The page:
in iraq and afghanistan. >> i speak out against the size of the u.s. military budget. we're spenting like 17 times as much as russia and china, and i think it's crazy. we have troops in 65 countries and bases all over the world. what do you think we are, the british empire 200 years ago? i mean, we don't make money off of that, and then they do better without us there. the last war we won was against japan. [applause] >> i'm it is true, you did speak out on it, but a lot of corporate executives, even when they are retired, not just corporate exec ties, but not one in the last election, i can't remember one other than from ohio -- >> that's your home state. >> i like him. the names are hard to pronounce. [laughter] but i think he was the one who spoke out against the size of the military budget. nobody spoke out against it. it's to the military industrial complex like eisenhower warned years ago has taken over the country basically. >> not just the military budget. you got retired, very wealthy business people. no one's going to be able to do anything to them. >> they got successful becaus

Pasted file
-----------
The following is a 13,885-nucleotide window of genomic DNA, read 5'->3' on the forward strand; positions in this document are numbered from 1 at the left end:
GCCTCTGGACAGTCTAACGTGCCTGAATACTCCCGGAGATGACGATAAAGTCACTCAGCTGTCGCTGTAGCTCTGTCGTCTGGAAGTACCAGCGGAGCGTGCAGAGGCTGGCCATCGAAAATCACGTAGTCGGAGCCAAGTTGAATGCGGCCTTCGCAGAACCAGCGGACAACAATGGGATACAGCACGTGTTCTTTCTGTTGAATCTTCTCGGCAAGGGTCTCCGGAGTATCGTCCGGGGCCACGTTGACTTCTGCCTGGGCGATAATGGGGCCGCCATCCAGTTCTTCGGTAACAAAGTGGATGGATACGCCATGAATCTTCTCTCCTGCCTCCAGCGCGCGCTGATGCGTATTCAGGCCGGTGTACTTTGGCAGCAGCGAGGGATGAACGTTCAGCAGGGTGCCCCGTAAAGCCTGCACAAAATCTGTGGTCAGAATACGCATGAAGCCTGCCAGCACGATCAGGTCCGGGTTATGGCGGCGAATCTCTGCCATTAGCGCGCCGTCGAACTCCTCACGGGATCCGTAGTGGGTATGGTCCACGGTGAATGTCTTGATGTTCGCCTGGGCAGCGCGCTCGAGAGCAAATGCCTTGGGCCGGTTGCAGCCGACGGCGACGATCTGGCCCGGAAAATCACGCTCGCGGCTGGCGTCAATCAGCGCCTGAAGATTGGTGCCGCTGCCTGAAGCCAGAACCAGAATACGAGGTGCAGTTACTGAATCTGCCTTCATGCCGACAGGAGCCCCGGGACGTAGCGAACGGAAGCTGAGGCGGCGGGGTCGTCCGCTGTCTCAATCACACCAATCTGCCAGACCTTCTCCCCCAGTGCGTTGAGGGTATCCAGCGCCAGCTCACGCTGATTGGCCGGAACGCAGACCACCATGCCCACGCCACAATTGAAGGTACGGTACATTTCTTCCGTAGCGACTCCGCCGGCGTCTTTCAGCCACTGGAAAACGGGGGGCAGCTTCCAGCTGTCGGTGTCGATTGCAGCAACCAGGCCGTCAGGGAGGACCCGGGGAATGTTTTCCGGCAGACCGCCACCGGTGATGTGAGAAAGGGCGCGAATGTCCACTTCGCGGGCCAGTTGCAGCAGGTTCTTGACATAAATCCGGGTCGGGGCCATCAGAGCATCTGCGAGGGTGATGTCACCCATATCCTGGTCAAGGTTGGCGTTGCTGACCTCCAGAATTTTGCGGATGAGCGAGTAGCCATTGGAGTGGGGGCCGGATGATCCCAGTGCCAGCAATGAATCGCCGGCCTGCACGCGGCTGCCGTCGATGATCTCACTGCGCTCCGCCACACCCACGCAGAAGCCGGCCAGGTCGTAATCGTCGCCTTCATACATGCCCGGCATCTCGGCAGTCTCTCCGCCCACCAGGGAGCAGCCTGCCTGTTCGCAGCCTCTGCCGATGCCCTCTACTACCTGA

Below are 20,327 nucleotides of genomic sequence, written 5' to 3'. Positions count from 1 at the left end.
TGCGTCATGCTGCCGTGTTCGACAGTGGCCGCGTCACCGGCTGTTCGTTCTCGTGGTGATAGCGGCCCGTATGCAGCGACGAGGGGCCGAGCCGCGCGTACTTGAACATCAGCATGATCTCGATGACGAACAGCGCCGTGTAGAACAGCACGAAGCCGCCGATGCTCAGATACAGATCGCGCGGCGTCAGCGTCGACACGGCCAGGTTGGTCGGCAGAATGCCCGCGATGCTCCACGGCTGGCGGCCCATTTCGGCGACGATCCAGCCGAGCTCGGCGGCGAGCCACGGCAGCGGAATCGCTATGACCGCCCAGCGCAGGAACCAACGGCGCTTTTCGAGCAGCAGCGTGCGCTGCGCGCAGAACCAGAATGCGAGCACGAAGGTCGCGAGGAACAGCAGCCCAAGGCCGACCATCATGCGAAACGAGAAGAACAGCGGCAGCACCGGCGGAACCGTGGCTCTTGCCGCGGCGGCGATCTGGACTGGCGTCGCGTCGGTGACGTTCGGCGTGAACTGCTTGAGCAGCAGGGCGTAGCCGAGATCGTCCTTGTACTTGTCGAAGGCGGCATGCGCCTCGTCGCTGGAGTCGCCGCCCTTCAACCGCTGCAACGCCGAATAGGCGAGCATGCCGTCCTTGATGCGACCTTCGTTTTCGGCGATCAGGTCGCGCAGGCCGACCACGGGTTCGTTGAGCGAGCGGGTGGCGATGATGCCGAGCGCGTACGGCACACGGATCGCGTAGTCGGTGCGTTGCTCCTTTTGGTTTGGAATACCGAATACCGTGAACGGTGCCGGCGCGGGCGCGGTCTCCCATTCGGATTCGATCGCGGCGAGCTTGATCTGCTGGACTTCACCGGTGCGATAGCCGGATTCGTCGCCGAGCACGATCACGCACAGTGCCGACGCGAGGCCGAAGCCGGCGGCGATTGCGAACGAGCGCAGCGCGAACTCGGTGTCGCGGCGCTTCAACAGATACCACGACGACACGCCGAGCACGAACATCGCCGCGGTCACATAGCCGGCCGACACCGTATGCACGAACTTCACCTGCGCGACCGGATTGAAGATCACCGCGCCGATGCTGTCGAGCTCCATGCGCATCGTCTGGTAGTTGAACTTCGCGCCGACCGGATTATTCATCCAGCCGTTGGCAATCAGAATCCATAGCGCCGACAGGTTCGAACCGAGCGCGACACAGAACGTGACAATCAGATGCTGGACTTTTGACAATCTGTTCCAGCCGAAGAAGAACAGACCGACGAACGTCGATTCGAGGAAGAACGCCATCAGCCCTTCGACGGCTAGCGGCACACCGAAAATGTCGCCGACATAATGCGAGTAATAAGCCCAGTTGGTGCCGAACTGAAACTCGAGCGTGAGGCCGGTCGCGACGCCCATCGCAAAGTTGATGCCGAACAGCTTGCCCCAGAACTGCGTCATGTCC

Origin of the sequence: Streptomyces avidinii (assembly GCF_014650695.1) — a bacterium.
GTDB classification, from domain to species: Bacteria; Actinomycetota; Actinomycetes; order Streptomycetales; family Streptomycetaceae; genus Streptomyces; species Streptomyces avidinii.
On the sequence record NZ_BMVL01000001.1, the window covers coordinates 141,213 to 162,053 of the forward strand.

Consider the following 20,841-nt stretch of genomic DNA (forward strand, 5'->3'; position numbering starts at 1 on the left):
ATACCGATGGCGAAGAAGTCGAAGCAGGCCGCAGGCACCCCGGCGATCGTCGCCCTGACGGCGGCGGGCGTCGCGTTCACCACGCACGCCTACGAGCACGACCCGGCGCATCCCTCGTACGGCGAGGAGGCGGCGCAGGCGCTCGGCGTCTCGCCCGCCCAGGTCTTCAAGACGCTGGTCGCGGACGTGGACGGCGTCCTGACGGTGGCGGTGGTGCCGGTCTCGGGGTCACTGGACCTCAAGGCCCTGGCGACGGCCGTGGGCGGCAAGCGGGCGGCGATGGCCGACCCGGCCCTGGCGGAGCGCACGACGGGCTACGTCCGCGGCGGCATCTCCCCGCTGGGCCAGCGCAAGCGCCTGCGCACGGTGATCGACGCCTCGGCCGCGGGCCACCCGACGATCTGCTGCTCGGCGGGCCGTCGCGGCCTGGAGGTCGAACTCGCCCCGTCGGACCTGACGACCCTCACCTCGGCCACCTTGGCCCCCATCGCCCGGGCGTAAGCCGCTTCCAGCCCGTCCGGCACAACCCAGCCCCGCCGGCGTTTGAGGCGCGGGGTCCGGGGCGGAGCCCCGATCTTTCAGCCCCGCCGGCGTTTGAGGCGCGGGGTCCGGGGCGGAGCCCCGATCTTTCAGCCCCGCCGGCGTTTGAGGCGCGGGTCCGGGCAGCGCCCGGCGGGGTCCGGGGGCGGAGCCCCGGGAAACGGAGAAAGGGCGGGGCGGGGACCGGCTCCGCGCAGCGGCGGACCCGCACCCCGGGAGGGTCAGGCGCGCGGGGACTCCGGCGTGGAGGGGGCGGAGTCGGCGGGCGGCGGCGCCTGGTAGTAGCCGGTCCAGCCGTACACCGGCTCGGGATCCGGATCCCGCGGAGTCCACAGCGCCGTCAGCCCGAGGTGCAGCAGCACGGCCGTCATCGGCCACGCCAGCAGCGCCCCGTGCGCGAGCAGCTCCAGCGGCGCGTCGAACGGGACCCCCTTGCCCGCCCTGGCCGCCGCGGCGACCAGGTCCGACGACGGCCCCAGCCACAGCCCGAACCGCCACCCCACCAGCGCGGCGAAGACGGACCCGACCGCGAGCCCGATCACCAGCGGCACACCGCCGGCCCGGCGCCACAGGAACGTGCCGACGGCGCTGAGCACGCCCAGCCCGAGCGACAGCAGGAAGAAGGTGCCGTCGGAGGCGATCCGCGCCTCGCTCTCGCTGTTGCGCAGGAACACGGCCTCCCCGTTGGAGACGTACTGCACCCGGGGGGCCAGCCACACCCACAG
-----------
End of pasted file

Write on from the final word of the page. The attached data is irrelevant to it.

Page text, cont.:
. and we're fighting these wars, three, $4 billion a week now in iraq, afghanistan. >> i speak out against the size of u.s. military budget. we're spending like 17 times as much as the next two biggest countries, russia and china, and i think it's crazy we have troops in 65 countries and bases all over the world. what do we think we are, the british empire to images ago? we don't make any money off that. and they do better without us there. the last war we won was against japan. [applause] >> okay, peter? i mean, it is true. you do speak out on it, but a lot of corporate executives, even when they are retired, not just corporate executives, congressman and centers, not wondering the last election that i cannot remember one except maybe the one from ohio. >> kucinich. thatcher hosted. they're both from ohio spent his name is hard to pronounce. but i think he was the only one that spoke out against the size of the military budget. nobody spoke out against it. it's true, the military-industrial complex like eisenhower warned us years ago has taken over the country basically spent not just the
Search Results 0 to 14 of about 15 (some duplicates have been removed)